It’s been an eventful week full of conversation around what I referred to last week as a sense of “quickening” – that as yet not well defined but quite tangible sense of things moving. Maybe Spring, maybe the anticipation of greater degrees of freedom and all added to by the death of a remarakable man who displayed such a remarkable and quiet sense of quiet duty. The end of an era?
Whatever it is, it has had a presence in the conversations, and a notion of “radical simplicity”. As things “quicken”, just what are we going to pay attention to?
We’ve discovered much of what we can really do without in the last year, as well as much of what we can’t and it seems the the things we can’t all have a thread of simplicity running through them. Relationships, animated conversation, laughter, a notion of what really matters. Despite that, the shallower things we haven’t been able to have that are beginning to jostle for attention, ably supported by lobbying and advertising by those whose narrower and shorter term interests are served by them.
If however we reflect on what we’ve learned, what do we really want “next” to look, feel and sound like? Personally, it’s a matter of foundations. There’s much I’ve valued during lockdown, including the quiet, more time to walk outside, varied, interesting conversations, profound conversations with people I have yet to meet in the flesh, and a chance to rethink my own personal “next”.
Which is where the idea of “radical simplicity” has come in. I read, write and think for a living, so what I produce is a function of what I allow in, and one of the things I wrote about earlier in the week was the idea of “content versus intent” – an appraisal of what was occupying my attention compared to the intent of those who generated it. Were they rewarding my attention or just consuming it in order to point me at what they wanted me to do? Far more of the latter than the former, so during the week I had a digital spring clean. Out went HBR, MIT and a host of other publications that in my view have gone stale over lockdown. Out has gone all social media (except LinkedIn, which is on probation). Out has gone travelling to routine meetings I can now do on Zoom. And my reading is changing. I am an avid reader, partly for pleasure and partly for professional fuel. Out has gone the “ten traits of” and “future trends” type of books as we increasingly understand there are no formulas for success and no real ability to predict beyond a few months. They were perhaps more relevant when things were more complicated than complex, but now, as complexity compounds, we are thrown far more into our own original thinking, and the company in which we do it. If we are so busy that we have to outsource our thinking, we have a real problem.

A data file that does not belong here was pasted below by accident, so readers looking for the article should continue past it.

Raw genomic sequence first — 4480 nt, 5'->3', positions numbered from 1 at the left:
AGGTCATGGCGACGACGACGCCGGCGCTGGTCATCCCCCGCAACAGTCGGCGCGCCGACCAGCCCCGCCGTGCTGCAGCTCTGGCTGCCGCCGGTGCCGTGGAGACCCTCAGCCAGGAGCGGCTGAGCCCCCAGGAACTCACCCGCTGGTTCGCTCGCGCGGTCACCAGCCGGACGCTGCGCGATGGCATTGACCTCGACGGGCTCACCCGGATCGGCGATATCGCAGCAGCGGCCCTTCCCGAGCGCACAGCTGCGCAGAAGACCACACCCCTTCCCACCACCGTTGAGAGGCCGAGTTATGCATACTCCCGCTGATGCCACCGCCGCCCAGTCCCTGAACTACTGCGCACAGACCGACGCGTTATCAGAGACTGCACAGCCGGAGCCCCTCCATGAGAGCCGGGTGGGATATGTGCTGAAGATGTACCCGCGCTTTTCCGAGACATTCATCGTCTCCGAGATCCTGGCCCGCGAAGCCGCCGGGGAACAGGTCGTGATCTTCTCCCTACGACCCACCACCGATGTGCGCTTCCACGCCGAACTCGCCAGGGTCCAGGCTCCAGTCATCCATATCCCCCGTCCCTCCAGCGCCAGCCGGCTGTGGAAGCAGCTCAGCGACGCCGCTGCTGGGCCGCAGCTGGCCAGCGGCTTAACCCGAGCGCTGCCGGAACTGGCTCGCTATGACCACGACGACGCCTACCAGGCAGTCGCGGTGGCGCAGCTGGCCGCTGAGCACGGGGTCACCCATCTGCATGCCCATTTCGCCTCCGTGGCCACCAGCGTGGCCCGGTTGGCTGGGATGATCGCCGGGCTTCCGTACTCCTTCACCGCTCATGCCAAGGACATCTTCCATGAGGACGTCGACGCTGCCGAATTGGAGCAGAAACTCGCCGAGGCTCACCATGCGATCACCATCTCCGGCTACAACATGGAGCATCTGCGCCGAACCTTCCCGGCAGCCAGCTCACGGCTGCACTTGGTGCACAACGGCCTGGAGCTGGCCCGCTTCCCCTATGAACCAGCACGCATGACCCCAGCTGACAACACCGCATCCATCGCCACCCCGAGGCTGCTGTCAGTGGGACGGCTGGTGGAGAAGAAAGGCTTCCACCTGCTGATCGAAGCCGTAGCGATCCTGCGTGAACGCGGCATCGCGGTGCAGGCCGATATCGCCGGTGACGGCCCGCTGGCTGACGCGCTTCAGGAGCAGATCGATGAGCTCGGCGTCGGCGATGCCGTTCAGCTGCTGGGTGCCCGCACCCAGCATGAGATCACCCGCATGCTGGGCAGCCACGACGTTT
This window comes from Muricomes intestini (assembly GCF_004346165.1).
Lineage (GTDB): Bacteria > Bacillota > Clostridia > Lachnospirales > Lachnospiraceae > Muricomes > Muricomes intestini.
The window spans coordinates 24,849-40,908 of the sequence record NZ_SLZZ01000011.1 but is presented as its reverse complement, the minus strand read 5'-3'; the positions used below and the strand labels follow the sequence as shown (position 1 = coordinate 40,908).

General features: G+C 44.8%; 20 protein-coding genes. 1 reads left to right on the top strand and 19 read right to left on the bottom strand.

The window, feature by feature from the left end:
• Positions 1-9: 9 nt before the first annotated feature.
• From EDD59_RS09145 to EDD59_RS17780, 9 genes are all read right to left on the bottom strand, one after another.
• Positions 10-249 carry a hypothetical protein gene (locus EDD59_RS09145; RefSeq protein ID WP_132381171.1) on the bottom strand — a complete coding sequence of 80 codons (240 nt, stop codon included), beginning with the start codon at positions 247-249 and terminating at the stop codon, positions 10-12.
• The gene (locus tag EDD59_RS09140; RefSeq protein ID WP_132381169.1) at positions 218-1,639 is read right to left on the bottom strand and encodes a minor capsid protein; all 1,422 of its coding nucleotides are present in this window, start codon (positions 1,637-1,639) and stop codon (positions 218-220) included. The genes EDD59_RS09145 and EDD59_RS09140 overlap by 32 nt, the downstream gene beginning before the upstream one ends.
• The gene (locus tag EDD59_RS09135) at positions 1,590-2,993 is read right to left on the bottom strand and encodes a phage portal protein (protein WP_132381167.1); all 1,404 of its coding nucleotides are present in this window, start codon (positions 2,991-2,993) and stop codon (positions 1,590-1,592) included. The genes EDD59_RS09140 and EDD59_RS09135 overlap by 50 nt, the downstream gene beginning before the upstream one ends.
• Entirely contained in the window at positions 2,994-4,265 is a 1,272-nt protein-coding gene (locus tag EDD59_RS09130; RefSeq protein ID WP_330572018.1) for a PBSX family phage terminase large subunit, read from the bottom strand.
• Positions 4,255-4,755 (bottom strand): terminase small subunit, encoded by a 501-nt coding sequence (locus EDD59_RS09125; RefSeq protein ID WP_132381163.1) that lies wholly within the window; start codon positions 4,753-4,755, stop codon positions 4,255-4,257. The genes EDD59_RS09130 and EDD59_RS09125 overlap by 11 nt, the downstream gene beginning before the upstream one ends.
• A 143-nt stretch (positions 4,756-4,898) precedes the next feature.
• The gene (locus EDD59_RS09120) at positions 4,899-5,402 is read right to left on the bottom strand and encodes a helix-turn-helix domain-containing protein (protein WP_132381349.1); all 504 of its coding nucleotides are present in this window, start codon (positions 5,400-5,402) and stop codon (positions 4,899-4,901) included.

In the space created by the ejection of digital detritus is room for reflection and what Johnnie Moore terms “unhurried conversations”. Taking twice as long at half the intensity to accumulate four times the benefit of being able to listen, and be listened to. Giving the long term a much greater presence than frantic worrying over the uncertain short term. Reading for insight far more than content to feed those conversations, and choosing more carefully who I have those conversations with to generate greater challenge and prevent assumptions becoming easy truth.
For me, radical simplicity is a path. Difficult to do all at once, otherwise I’d write a “how to” book. It’s a little bit at a time, but often. Spring is as good a time as any to start your own cleaning.
This week’s books.
It’s been something of an Ori Brafman week. I find his work stimulating, in particular:
Radical Inclusion. A thought provoking piece, written with Martin Dempsey of the US Army, on how we can improve our understanding through who we listen to beyond out comfortable circle. Really important right now at atime of “quickenng”
The Starfish and the Spider. A few years old now, but still at the front of my “go to” bookshelf. A great look at the power of truly decentralised organisations when things are, well, like they are now.
Also, The Good Ancestor by Roman Krznaric. A public philospher on long term thinking in a short term society. A book I’m reading form insight more than content. Not as good as a conversation, but way better than another “how to”
Handshakes and Hugs. We’ve missed them, but should we return to them? (spoiler – I think absolutely. Staying alive by practicing being dead seems an exercise in futility)
Safety is Fatal. We need each other to be. An obsession with safety diminishes us.
A multidisciplinary approach to thinking. From the ever worth-it FS.Blog.
We’re animals. Embrace it. Great short article from Aeon Magazine.
A Podcast. There’s thousands around. I rather like these…….Thanks to Andrew Curwen.
And a video. Rod Beckstrom on Starfish organisations. Done back in 2007, I think it applies more today than it did then. I’ve put the longer version here, because I think its worth the time
Have a wonderful week.